529’s and Financial Aid

College is expensive. In Massachusetts, UMass Amherst, a popular state school costs $30,790 per year for in-state students. A private option, Boston College, costs between $69,500 and $71,100 per year. And it’s getting pricier since college costs increase faster than regular inflation. Families need to plan ahead. 529’s and financial aid are a big part of that planning.

The best way to save for college is through a 529 plan. 529’s provide growth and tax benefits.

  • You could receive a state income tax deduction for some of your contribution depending on where you live.
  • Your contributions are invested and grow tax-deferred.
  • Withdrawals for qualified education purposes are tax-free.

However, one frequently asked question is how 529 plans impact financial aid.

The parents I work with want to save for college, but they do not want to miss out on help paying for it.

Here’s a guest post by Eric Stutman, the founder of Top Choice College Consulting, addressing 529’s and financial aid.

Ownership of a 529 plan impacts college financial aid

Case 1 (most common and most desirable): Parent-owned 529 plan

When parents own the 529 plans, the government (and colleges) expect families to contribute approximately 5.64% of this and other parent-owned assets towards college each year.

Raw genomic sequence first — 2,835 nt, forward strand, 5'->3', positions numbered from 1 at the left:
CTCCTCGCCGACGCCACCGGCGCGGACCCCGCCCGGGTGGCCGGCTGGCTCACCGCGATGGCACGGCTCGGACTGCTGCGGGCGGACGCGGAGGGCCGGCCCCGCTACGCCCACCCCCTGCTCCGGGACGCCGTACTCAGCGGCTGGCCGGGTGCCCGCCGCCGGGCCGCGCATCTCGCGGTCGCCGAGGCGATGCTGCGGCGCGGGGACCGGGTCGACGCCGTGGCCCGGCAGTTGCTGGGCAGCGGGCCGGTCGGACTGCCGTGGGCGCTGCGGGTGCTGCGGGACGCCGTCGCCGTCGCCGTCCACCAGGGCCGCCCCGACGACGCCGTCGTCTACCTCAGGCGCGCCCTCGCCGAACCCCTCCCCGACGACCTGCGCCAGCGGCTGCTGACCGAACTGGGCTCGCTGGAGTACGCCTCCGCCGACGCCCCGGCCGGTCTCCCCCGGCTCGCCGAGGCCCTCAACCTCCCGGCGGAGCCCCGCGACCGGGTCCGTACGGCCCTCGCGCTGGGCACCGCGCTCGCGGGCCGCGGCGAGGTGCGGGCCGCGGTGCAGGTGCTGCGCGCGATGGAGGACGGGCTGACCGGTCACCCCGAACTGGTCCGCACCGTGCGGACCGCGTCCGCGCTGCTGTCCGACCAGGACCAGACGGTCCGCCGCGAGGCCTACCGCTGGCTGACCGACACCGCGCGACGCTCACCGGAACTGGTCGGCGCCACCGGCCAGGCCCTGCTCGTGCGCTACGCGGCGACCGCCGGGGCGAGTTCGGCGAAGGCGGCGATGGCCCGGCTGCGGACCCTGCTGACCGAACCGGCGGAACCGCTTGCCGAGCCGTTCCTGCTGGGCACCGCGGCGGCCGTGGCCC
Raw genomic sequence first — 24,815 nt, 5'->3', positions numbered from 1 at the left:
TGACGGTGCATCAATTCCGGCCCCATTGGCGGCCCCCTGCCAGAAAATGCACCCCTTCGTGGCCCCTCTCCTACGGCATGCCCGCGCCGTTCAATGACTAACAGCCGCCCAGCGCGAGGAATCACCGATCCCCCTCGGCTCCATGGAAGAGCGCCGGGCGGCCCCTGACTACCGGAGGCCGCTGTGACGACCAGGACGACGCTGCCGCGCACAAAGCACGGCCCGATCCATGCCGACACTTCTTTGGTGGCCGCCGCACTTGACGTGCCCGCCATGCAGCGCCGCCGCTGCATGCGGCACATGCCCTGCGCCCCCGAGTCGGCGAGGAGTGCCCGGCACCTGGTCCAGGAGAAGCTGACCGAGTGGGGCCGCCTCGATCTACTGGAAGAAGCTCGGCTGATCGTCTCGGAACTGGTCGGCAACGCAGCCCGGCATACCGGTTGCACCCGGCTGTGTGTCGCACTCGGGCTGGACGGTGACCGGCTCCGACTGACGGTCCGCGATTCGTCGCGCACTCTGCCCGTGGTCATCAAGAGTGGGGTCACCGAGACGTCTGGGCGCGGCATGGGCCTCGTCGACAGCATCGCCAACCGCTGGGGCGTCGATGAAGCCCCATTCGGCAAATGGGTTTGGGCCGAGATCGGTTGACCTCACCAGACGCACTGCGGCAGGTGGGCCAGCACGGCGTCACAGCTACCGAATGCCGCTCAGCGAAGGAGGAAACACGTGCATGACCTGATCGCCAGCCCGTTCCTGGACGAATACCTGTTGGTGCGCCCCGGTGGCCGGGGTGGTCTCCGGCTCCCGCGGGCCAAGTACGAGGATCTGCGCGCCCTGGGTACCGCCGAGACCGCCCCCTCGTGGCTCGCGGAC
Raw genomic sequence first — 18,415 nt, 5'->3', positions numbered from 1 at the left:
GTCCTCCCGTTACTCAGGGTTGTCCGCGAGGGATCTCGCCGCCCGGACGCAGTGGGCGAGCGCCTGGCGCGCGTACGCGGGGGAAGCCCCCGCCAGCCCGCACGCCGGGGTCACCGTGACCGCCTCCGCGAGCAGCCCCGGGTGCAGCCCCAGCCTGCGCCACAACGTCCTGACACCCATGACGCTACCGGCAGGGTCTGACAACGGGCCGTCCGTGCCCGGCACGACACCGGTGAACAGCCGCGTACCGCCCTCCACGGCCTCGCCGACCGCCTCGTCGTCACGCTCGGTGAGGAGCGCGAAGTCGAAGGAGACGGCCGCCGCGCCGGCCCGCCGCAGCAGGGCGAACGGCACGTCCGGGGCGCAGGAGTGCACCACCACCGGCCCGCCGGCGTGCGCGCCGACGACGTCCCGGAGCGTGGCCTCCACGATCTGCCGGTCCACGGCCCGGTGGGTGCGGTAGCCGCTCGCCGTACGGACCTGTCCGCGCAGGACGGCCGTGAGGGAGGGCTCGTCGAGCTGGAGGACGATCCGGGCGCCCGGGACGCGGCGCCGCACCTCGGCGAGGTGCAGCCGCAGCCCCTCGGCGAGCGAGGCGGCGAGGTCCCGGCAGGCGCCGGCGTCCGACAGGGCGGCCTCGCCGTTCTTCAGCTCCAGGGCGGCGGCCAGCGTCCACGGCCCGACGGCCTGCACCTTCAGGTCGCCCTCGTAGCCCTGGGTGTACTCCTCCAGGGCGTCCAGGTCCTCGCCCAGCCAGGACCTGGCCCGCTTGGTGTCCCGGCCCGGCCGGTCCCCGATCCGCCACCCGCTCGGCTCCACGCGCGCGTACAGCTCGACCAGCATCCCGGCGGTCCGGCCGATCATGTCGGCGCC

Case 2: Student-owned 529 plan

When students own the 529 plans, the government (and colleges) expect families to contribute approximately 20% of this toward college each year.

Case 3: Grandparent or other relative-owned 529 plan

When 529 plans are owned by grandparents, distributions to pay for college are considered part of the student’s untaxed income. The government (and colleges) expect families to contribute approximately 50% of this toward college each year.

After Case 1, the other two cases aren’t ranked because what’s best depends on your situation. Since distributions from grandparent-owned 529 plans are considered student income, they shouldn’t be used early in college. However, they’re not counted before they’re used, so they’re better than a student-owned 529 plan in the third or fourth year of school when these distributions won’t appear on the FAFSA.

It’s also worth discussing with your children and their financial advisor to see what ownership works best for financial aid.


529’s are great for college savings, and you don’t have to worry about losing out on financial aid. We recommend that parents own them. You can change ownership on a grandparent owned plan, or make distributions. If you don’t, you can also use them in later college years when these distribution won’t appear on the FAFSA form.


Suggested Further Reading

Your Wealth Management Checklist – Wondering if your finances are in good shape and looking for a resource to make sure that they are? This wealth management checklist is a good place to start a financial check-up.